Now, here is our diplomat talking about the death of Qaddafi. She says “we came, we saw, he died” and then laughs about that with some robo journalist.
If the video is not embedded, try here.
For all those who write in complaining that I am at times crude or offensive, chortling over anyone’s death is a disgrace. What’s next, displaying the skulls of our enemies in the Foggy Bottom lobby? Oh my god America, what have we become?
And if you are among those leaving negative comments for me, here’s more war porn video to get off on.
Lastly, by overwhelming popular demand, I have toned down the language in this posting. The comments below may refer to an earlier version which used considerably more naughty language. I still pretty much feel that way, but understand I don’t always need to write down exactly the words in my head.
Hillary: People, we need some new ideas. We’re taking a beating on Iraq. First, the US military is pulling out at the end of the year, and we’ll be reduced to being Fort Apache at the embassy. Our chosen main man in Iraq, Prime Minister Maliki, is acting more and more like just another dictator thug. What can we do?
Staff Aide: What about holding another election in Iraq? Every time things went south on Bush, he threw together another election there and got great press.
Hillary: No, no, we ran out of purple ink and besides, Jimmy Carter can’t do any observations, some kind of back and neck problem.
Staff Aide: Could Bill go instead?
Hillary: Maybe, I’ll ask Chelsea to ask Bono to Tweet him later but to tell the truth, no purple ink means no nice photos of “democracy.”
(laughter in the room when Hillary uses ‘air quotes” around “democracy”)
Staff Aide: I got it. We start telling the press that instead of having the World’s Largest Embassy in Baghdad (c), which is now seen less as a symbol of American power and more as a symbol of American excess and hubris, that all the people there are actually part of a new movement, Occupy Baghdad.
Hillary: I like, I like. Occupy Baghdad. Instead of being seen as a money sink, the last remnants of a dead Bush-era policy, our people in Baghdad will seem cool and hip. Right now the whole mess in Iraq for State seems like a vestigial tail, but by taking the Occupy Baghdad label, we move to cutting edge.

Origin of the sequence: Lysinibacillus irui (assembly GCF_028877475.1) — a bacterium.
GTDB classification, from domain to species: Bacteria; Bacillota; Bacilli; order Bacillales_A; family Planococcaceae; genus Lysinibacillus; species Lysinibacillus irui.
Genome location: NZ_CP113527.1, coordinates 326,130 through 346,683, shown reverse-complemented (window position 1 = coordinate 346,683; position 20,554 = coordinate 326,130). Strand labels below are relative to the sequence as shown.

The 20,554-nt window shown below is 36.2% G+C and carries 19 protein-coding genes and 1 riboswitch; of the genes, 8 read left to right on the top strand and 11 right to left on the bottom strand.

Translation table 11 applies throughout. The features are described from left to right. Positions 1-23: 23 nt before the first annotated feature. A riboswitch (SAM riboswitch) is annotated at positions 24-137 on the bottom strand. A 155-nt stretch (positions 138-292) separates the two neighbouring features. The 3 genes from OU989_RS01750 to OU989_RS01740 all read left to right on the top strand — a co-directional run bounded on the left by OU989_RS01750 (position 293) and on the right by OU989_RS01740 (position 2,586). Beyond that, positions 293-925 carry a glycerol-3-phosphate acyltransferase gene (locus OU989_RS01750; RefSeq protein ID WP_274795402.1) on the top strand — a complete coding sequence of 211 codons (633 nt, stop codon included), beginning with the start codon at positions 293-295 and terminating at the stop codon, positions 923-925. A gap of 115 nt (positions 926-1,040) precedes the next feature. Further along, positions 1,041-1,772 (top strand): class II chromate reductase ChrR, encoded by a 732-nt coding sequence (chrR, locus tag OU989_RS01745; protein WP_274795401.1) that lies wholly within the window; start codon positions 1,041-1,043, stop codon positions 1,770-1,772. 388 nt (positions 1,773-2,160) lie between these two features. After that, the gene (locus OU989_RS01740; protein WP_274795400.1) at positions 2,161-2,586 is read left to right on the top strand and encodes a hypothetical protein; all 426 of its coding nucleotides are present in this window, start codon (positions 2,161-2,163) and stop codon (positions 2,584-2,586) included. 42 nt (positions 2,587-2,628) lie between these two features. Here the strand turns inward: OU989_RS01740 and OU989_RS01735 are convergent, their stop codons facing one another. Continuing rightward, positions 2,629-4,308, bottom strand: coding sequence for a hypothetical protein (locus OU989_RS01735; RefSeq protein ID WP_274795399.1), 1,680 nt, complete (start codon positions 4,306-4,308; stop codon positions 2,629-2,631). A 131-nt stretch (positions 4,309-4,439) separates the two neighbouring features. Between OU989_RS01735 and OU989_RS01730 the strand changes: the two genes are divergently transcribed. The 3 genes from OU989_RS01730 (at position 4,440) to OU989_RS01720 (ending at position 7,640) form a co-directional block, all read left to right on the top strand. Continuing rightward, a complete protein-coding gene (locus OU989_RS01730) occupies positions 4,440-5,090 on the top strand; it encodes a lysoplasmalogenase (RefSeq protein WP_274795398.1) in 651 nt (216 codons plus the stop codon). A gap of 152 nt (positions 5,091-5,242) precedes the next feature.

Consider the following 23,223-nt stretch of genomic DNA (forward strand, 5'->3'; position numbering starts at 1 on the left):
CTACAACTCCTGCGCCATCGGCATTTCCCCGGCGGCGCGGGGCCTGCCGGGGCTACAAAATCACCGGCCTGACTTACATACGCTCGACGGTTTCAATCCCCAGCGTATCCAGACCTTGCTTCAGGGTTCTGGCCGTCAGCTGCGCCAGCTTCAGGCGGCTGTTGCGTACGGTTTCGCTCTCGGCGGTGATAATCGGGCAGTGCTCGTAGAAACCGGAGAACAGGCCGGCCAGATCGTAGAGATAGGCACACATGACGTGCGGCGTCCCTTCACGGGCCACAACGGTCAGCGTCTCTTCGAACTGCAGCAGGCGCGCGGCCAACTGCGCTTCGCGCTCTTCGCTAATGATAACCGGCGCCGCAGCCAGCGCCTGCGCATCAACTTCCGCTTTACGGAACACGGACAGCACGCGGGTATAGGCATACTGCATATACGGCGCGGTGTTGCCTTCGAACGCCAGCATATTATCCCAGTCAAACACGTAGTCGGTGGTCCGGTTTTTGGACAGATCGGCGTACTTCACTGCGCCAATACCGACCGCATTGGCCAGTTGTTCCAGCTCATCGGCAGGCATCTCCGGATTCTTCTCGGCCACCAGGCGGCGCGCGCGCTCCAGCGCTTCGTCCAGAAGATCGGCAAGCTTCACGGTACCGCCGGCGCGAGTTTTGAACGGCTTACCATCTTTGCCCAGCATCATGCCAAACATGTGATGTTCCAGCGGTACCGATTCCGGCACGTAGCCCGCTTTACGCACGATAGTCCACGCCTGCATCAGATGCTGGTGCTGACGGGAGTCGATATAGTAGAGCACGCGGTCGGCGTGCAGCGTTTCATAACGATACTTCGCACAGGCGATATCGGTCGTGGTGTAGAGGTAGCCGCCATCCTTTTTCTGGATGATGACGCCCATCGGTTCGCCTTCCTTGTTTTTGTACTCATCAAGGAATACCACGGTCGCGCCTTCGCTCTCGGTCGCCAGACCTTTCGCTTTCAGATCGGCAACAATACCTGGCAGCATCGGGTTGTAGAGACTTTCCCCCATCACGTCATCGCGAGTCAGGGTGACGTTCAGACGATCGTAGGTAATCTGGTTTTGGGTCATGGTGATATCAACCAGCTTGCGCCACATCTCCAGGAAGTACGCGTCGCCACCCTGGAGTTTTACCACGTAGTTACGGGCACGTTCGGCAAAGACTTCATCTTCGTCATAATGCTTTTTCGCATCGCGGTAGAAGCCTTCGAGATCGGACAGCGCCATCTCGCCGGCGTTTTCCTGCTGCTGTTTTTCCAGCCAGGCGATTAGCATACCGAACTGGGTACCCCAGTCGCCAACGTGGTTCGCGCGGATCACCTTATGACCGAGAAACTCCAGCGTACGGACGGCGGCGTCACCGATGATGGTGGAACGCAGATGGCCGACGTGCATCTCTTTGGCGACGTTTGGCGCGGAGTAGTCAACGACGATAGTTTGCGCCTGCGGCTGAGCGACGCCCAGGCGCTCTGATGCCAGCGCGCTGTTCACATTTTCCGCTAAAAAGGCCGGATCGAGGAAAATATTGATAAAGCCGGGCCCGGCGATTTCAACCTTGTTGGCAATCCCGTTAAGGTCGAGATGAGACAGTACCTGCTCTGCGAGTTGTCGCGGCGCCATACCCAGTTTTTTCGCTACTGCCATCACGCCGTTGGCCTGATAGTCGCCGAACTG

Staff Aide: Yes Ma’am. Occupy Baghdad. But what will we say are our goals and objectives?
Hillary: That’s the beauty. Occupy Wall Street has vague goals. Same for us. Like those hippies, we can claim our lack of leadership and unclear purpose is actually a good thing, instead of getting beaten up over them.
Staff Aide: I see now. I’ll try and get Michael Moore on the phone for you, and check if he’d like us to book him a flight to Baghdad.
Hillary: Make sure he travels coach. No business class. And no double per diem like the Congressionals get.
Staff Aide: Yes Ma’am.
Hillary: Great, innovative. Now, how about some NYPD?
Staff Aide: Ma’am?
Hillary: We’ve dropped some $5 billion on training the Iraqi cops, but they are still useless. We’ll need to import NYPD to pepper spray some of our entry level officers in Baghdad to create controversy.
Staff Aide: We could have the Sadr militia do it instead. They’d probably work for free.
Hillary: Innovative again! Have Nides add this to his QDDR slides.
Staff Aide: Anything else Madame Secretary?
Hillary: Yeah, can you get me some more office supplies? One of those old Foreign Service guys I keep trying to get rid of keeps stealing all my yellow stickies.